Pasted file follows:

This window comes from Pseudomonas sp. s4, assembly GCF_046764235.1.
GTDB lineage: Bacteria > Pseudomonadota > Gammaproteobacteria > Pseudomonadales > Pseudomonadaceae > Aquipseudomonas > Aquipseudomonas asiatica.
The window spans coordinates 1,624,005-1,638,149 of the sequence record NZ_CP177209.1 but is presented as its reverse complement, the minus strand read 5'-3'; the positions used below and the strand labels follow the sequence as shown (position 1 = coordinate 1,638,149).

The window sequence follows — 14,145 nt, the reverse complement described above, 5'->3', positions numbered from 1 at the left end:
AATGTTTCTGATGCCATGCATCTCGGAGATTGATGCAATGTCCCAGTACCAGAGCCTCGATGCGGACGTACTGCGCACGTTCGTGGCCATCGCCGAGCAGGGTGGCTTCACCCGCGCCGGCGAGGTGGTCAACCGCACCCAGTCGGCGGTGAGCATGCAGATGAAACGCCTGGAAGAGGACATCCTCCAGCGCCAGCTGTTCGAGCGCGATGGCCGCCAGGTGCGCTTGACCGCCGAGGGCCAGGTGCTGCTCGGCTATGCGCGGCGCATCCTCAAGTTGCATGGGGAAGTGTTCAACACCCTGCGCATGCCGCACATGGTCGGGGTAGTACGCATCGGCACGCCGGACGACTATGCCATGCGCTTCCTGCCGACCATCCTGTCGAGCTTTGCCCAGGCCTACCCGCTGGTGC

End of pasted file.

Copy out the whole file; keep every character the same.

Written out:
This window comes from Pseudomonas sp. s4, assembly GCF_046764235.1.
GTDB lineage: Bacteria > Pseudomonadota > Gammaproteobacteria > Pseudomonadales > Pseudomonadaceae > Aquipseudomonas > Aquipseudomonas asiatica.
The window spans coordinates 1,624,005-1,638,149 of the sequence record NZ_CP177209.1 but is presented as its reverse complement, the minus strand read 5'-3'; the positions used below and the strand labels follow the sequence as shown (position 1 = coordinate 1,638,149).

The window sequence follows — 14,145 nt, the reverse complement described above, 5'->3', positions numbered from 1 at the left end:
AATGTTTCTGATGCCATGCATCTCGGAGATTGATGCAATGTCCCAGTACCAGAGCCTCGATGCGGACGTACTGCGCACGTTCGTGGCCATCGCCGAGCAGGGTGGCTTCACCCGCGCCGGCGAGGTGGTCAACCGCACCCAGTCGGCGGTGAGCATGCAGATGAAACGCCTGGAAGAGGACATCCTCCAGCGCCAGCTGTTCGAGCGCGATGGCCGCCAGGTGCGCTTGACCGCCGAGGGCCAGGTGCTGCTCGGCTATGCGCGGCGCATCCTCAAGTTGCATGGGGAAGTGTTCAACACCCTGCGCATGCCGCACATGGTCGGGGTAGTACGCATCGGCACGCCGGACGACTATGCCATGCGCTTCCTGCCGACCATCCTGTCGAGCTTTGCCCAGGCCTACCCGCTGGTGC